Creasy's Column for Reel Life September 2018

  • 27/09/2018

By Hugh Creasyfishjump33

At last the river has cleared, but still it runs high from snowmelt in the ranges. There are logs strewn on the banks – deadwood from clearfells further upstream, and they are hairy with branchlets that will catch a carelessly cast spinner or fly. Through a maze of detritus a thick school of whitebait runs. A shag takes its toll and with thickened crop it perches atop a bare-branched pine and croaks to its mate building a nest in the fork of the tree.

The sun lifts above the horizon, brightening the dance of swallows taking sandflies and gnats in swooping glides, seeming to defy all laws of gravity that hold humans firmly to the planet. Although a footstep in the fast moving current proves that gravity is not powerful enough to make wading safe. The power of the river is all too apparent. Casting will have to be from the shallows and the bank. As the sun rises and warms the air, a flight of damsels hovers above lupin flowers hanging over a shallow pool where bullies dart, alert to footsteps from a careless approach. The pool is too shallow to hold trout, but it holds life, with backswimmers and water-boatmen busy at the edges and bloodworms strewn among the stones where caddis larvae cling to the undersides of boulders.

These are the survivors of winter floods. Only a week ago the river was roaring from bank to bank, thick with mud from slips in the high country. The height of the flood can be seen on the willows along the banks. Old chemical drums sit in branches, high off the water, along with metres of fencing wire and plastic wrap from bales of hay fed out during the winter. There is a smell in the air, of decay. Somewhere a carcass has caught up in the foliage. The flow has not yet passed through towns and villages where plastic and paper will add to its burden.

A family of mallards waddles to the shallows, well upstream, the youngsters huddling close on their first venture out. They number close to a dozen, a necessity of survival when the attrition rate is more than 80% before maturity.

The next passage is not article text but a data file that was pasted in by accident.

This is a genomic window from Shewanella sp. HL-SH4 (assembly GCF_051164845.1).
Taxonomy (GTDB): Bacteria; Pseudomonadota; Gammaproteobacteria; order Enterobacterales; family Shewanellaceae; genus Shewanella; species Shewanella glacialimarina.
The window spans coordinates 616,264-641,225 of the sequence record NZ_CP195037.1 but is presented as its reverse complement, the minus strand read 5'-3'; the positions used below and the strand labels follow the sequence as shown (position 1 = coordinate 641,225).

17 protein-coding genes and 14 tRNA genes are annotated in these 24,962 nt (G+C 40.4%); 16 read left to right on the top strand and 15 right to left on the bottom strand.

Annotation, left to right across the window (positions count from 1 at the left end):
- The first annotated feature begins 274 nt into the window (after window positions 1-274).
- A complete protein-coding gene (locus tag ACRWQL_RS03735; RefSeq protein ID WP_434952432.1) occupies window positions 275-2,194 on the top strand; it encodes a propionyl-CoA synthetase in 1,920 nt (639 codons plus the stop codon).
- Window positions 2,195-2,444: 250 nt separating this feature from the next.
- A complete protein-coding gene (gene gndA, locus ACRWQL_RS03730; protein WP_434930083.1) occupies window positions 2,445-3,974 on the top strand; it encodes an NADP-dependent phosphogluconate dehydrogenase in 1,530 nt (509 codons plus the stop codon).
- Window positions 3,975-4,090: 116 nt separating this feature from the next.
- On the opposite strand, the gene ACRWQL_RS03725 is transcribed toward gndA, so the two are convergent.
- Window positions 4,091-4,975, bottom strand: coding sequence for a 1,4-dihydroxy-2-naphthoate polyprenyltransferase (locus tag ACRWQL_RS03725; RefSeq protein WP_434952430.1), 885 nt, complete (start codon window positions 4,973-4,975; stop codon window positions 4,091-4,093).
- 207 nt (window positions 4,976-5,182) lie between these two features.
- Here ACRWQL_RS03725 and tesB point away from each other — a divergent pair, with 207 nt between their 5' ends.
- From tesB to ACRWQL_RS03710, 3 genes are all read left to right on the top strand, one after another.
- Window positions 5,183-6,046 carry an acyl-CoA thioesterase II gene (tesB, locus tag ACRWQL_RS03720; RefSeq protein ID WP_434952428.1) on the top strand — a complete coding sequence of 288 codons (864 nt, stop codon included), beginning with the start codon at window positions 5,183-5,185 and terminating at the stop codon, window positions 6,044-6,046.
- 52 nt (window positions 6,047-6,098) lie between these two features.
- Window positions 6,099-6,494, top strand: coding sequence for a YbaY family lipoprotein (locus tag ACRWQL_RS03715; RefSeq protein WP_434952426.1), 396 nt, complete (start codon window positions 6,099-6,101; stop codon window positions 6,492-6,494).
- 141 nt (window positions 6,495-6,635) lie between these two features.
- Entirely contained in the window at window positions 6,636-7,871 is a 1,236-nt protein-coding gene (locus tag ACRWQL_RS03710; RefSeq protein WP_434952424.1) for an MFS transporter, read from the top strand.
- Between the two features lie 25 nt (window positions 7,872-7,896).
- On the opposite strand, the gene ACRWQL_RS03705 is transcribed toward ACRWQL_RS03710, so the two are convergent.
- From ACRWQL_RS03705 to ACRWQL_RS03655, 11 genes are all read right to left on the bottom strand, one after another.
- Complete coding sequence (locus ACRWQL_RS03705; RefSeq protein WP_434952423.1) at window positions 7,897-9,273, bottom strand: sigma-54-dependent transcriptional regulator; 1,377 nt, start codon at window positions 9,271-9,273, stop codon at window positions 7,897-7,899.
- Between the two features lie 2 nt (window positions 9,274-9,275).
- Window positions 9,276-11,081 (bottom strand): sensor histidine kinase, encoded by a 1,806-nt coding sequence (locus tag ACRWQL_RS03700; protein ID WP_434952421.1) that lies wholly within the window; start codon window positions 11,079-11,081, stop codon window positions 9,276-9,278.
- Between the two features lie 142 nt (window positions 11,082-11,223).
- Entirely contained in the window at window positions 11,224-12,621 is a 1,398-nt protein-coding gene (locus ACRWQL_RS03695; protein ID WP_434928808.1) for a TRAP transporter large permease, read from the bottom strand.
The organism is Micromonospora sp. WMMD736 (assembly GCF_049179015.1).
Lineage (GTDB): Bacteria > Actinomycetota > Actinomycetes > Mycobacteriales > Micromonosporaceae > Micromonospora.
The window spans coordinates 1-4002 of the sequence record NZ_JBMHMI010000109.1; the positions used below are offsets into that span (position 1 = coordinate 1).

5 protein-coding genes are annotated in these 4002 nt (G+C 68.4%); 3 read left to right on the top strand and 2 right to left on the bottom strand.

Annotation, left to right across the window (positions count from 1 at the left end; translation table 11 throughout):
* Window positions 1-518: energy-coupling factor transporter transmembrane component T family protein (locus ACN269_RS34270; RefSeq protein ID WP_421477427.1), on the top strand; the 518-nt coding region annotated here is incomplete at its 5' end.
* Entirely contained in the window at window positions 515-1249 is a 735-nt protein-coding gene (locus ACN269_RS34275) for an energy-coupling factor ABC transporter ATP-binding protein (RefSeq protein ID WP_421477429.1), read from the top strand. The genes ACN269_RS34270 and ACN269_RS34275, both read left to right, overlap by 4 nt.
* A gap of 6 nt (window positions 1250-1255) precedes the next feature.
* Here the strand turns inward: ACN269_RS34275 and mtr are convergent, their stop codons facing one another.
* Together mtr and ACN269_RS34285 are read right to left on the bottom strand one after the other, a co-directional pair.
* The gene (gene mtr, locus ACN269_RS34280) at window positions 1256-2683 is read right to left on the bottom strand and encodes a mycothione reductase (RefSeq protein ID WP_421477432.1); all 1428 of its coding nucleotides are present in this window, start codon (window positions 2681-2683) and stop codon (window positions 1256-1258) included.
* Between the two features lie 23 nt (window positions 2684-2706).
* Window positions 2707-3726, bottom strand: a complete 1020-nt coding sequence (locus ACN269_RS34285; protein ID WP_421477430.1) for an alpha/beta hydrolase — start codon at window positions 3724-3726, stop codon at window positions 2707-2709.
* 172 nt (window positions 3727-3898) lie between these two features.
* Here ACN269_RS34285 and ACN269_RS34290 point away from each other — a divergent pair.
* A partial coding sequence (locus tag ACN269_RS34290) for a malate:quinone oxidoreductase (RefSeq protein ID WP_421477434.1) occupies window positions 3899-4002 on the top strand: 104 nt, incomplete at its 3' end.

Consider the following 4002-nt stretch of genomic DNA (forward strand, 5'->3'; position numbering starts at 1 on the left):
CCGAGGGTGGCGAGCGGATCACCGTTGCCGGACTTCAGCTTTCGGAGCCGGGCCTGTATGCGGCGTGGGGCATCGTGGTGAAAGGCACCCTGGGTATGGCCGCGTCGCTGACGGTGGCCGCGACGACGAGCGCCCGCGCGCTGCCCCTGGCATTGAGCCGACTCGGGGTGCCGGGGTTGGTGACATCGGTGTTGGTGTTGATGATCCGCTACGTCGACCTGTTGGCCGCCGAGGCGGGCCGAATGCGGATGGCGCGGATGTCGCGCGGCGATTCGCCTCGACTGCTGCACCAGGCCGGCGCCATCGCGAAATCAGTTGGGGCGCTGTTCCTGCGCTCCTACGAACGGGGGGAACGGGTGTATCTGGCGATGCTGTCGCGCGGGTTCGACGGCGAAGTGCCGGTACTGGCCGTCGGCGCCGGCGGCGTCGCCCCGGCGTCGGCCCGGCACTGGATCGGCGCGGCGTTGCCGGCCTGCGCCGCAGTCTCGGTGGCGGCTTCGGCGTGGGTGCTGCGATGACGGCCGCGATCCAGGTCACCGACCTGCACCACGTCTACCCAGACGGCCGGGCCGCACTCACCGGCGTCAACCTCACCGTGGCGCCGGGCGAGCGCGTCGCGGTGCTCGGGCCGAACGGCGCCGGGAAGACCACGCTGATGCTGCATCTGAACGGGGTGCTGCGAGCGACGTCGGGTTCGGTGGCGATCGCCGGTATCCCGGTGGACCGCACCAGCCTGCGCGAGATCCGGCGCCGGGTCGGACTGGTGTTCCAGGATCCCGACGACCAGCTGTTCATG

In the air a hawk circles, lazy on an updraft of reflected heat. There will soon be road kill to feed on when the family of rabbits safe in its burrow releases its youngsters. They have stayed well above flood level, in a burrow dug into gravel left from roadworks, and they feed in the evenings on fresh young dandelions and shoots of cocksfoot. The little ones bounce with energy and fearlessly seek adventure. Adults teach caution with a thump of a hind foot that sends the youngsters scurrying for cover.

Into this world of hunters and hunted the angler comes, tentative on a first venture out during spring. He slips and slides on riverside rocks, clumsy this early in the season, and he bends to the  river bed, tipping over stones in the shallows, checking for life that will determine what fly he will use. He would really be better off using a spinner or live bait if he wants to catch fish, and he sees the truth of this when Dobson fly larvae, large and ready to moult, scurry for cover in the muddy shallows created with each boulder rolled over.

But the angler is a fly fisherman. He has endured a winter of discontent as front after front drenched the land and kept him indoors.

From his flybox he selects a well-weighted caddis imitation, cream bodied with a simple tuft at the head – a free swimmer copy that might tempt a strike.

There are backcurrents behind boulders and pockets of calm in the riffles. A line of bubbles indicates the main flow, where fish are more likely to be. Experience has taught the angler to fish his feet first, and he casts to pocket water, progressing from the tail of a run to its head and beyond – short casts at first progressing to longer and longer cast as he covers all the water.

Some of his casts are rough and splashy - early season casts that will progress with more finesse as time and practice make perfect. The small indicator above the fly jerks to a stop and the angler flips the rod tip to set the hook. It sets on nothing. Too much loose line between the rod tip and the fly. The indicator floats free and the fish is lost. To cast to the main flow, his line must cross some smaller flows, and it is these that will cause drag and an unnatural movement to the fly. To overcome the effect of drag, the angler has to cast a loose line, allowing his nymph to sink and travel in a natural manner for as long as possible. If his indicator stops he has to strike with a high lift of the rod in his casting arm, and a downward pull on the line in his other arm, to take up the remaining slack line. It takes practice and concentration to get it right, attributes absent in this angler, and his frustration boils over.  

 He retires to the bank and rests a tired shoulder. On a quiet stretch of water mayflies rise, just a few as the sun’s heat grows, and an upstream breeze helps them lift off the water. A fish’s tail breaks the surface and a boil of water marks the lie.

A kingfisher calls its single note and it flashes jewel-like in a dive to a streamside nest. The angler is unaware of its beauty, his concentration locked on that small boil. Hope springs once more and he has one more decision to make. What fly to imitate that insect’s rise?     

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